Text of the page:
So , "supply" is a non-issue. Loans can always be made in volumes sufficient to blast gdp thru the roof based solely on current unencumbered assets and future income as collateral. What's left is demand for those loans. Do borrowers have a desire for loans on the terms that banks would offer those loans - here is where the multiple variables of interest rates , loan maturities , and , most importantly , "animal spirits" deriving from the state of the underlying economy , interact to determine if those loans are made and that "new money" enters circulation.

    It's the end user who makes the final decison. The Fed has some influence , by either greasing the skids or gumming them up , but ultimately it's only operating on the margin.

    Marko

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    1. I believe that demand and supply conditions are both important in determining the quantity of loans advanced.

      It is true that there is a very large amount of potential collateral available. However, much of this is the hands of people who do not need or wish to borrow. Many borrowers are borrowing up to the limit of what is acceptable to banks and there are always people who would like to borrow but are not considered credit worthy. So, the way banks assess risk and the way this varies over the cycle is important.

      Banks are also constrained by capital availability. Although, in theory and in the long run, they can always raise more capital so it's just a question of cost, in practice capital issuance is very sticky. So financial innovation, particularly around capital usage has recently been an important factor in determining loan volumes.

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  2. Nick: fair enough. Only some loans are issued in the form of newly-created money.

    Simplify. Suppose banks buy houses, instead of buying IOUs, and pay the market price for houses. And suppose nobody cares whether they sell their house to the bank for new money or any other buyer for old money. Banks decide how many houses to buy with newly-created money. The stock of money is supply-determined. PY adjusts until the quantity of money demanded equals the quantity supplied.

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    1. That's a good analogy , but I see it the same way. The bank can only decide to buy a house if one is offered for sale. Homeowners have to decide to sell first. The desire to sell a house is equivalent to the desire to take out a loan. If the bank buys the house , it's new money , or someone else buys it with old money. Just as in my scenario someone can either take out a loan by pledging collateral , or sell that collateral on EBay. The bank always wants to buy homes , or make loans , if it's profitable to do so. The bank can't simply summon homeselling behavior , or borrowing behavior , at will , they can only try to entice it into being by offering good terms , limited by their desire to profit themselves. Sometimes that will work , sometimes not. Banks can more readily limit supply , but if profitable opportunities exist , it can be hard to convince them to even do that.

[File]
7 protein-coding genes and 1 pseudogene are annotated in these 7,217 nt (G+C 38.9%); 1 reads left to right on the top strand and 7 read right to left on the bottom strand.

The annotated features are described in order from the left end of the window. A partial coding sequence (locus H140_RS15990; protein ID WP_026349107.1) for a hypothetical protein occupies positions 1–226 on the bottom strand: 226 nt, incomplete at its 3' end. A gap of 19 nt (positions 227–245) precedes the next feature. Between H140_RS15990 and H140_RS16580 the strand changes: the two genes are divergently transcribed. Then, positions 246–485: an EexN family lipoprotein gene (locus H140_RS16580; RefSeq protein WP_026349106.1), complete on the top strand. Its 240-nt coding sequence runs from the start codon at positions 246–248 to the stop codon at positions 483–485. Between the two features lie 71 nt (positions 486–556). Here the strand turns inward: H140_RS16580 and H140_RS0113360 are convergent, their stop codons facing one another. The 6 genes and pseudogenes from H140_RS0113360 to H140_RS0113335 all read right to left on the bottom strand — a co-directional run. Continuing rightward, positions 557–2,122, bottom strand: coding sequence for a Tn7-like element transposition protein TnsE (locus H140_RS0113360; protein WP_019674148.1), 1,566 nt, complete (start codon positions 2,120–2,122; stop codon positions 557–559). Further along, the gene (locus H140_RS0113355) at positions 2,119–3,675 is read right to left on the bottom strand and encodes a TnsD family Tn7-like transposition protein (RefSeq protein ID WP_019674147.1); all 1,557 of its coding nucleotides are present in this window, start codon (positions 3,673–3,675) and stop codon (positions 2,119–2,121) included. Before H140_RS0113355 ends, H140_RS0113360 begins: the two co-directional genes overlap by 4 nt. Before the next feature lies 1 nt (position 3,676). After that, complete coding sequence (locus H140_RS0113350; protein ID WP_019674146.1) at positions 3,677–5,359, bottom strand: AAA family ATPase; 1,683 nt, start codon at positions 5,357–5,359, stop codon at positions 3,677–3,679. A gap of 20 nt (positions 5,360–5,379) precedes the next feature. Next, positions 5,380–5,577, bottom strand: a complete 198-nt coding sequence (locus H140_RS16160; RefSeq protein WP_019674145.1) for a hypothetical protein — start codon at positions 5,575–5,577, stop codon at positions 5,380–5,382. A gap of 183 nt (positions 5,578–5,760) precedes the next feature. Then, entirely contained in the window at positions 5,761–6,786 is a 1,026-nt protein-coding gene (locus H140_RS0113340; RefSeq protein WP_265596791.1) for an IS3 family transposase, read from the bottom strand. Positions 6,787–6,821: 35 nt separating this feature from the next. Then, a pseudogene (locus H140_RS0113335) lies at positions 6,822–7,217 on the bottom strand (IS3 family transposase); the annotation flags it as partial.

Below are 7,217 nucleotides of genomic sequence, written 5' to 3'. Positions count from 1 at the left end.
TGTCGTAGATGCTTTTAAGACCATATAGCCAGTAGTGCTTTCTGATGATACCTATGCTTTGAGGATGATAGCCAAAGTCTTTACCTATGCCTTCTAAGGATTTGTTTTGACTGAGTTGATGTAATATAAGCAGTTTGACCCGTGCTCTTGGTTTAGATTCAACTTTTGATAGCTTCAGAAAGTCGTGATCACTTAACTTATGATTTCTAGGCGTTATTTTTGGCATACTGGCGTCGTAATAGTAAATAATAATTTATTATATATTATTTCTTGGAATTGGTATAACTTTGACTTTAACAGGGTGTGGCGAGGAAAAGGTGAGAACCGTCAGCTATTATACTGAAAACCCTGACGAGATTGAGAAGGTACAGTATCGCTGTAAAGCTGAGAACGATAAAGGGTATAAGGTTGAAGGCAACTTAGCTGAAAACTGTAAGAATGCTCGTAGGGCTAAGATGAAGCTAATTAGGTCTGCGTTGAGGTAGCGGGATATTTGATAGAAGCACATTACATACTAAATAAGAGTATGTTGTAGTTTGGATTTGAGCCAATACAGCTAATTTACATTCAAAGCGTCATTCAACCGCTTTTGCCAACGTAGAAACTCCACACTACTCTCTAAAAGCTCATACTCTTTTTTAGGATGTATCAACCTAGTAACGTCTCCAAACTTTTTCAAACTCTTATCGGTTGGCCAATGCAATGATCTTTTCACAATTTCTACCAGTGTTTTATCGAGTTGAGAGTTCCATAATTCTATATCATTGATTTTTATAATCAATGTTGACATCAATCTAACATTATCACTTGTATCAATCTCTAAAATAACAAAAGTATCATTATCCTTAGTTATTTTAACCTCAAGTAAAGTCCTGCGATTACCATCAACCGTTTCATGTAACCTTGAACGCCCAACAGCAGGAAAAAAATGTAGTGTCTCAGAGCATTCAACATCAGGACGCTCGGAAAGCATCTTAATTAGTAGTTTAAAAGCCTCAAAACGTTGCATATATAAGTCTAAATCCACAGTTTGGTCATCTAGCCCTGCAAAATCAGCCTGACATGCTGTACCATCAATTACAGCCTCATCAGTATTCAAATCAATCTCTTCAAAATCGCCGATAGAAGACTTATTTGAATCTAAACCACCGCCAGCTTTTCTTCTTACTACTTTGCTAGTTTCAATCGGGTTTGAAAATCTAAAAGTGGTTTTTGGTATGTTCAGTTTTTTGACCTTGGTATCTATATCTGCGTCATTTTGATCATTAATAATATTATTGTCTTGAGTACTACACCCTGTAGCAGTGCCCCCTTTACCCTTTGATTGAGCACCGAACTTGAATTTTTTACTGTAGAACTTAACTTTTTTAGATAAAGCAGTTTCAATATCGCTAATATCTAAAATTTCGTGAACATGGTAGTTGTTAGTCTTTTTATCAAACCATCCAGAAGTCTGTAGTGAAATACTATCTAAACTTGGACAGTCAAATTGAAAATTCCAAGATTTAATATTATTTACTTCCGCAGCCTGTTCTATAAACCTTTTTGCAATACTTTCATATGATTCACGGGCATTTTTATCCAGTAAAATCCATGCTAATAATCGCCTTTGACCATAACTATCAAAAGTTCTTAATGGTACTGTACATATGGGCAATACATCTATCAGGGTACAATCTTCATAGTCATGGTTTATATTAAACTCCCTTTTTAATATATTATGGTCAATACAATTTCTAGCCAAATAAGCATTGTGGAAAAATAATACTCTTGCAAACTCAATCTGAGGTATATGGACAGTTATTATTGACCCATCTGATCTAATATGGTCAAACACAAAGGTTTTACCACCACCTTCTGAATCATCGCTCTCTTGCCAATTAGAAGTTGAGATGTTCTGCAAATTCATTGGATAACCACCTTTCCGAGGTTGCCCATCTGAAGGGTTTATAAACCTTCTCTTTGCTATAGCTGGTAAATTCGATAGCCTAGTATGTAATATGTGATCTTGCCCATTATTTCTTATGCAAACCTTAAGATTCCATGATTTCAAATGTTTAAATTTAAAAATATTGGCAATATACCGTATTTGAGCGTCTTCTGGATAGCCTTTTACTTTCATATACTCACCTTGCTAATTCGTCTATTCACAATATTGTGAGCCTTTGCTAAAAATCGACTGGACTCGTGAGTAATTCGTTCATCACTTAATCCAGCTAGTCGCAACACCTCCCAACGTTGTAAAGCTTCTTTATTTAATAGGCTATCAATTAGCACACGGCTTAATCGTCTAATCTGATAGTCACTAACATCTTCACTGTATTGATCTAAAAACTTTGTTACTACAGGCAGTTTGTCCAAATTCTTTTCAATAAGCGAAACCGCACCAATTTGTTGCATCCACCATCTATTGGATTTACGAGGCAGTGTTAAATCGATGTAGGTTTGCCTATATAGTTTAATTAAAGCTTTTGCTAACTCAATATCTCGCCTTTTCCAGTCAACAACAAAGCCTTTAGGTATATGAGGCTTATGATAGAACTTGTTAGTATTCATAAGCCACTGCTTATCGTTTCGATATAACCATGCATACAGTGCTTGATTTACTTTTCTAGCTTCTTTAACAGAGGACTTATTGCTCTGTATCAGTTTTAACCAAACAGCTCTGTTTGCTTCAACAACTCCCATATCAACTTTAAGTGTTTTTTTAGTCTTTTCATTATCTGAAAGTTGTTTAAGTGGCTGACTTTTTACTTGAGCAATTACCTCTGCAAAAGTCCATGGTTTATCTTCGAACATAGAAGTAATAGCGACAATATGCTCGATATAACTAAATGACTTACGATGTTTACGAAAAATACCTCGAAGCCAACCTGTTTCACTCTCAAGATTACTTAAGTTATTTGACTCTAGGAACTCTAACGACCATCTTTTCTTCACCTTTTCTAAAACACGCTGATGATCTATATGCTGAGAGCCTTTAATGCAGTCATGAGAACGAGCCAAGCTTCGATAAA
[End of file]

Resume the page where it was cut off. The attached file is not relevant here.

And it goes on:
Now , if you set up each bank with a fleet of helicopters , that would be a different story. Nobody could resist the allure of cash floating down from the heavens. For a while , anyway.

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    2. Well, I think I'd see that the same way. If these house buying banks fund themselves with a mixture of money and savings bonds, then we have to look to saver preferences to determine how much money they will keep and how much they will convert into savings bonds. It's only really the total volume of financial assets that this supply-determined principal applies to, not any one particular asset.

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    3. Nick; yes, but banks will choose the rate they offer on (non-monetary) savings accounts, so banks can still determine how much money they sell, taking those preferences into account. If the banks offer a low rate of interest on savings accounts, people will prefer to get rid of excess deposits by spending them on something else, rather than converting them to savings accounts. Which means the hot potato process gets rolling.

      Take the extreme case: who in Zimbabwe would put his excess money into a saving account, rather than spending it as quickly as possible?

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    4. Yes I agree that banks are not indifferent to the balance between money and savings accounts, and that they will adjust rates accordingly. I'm not saying that the quantity of money is exclusively demand determined, merely that it's not exclusively supply determined.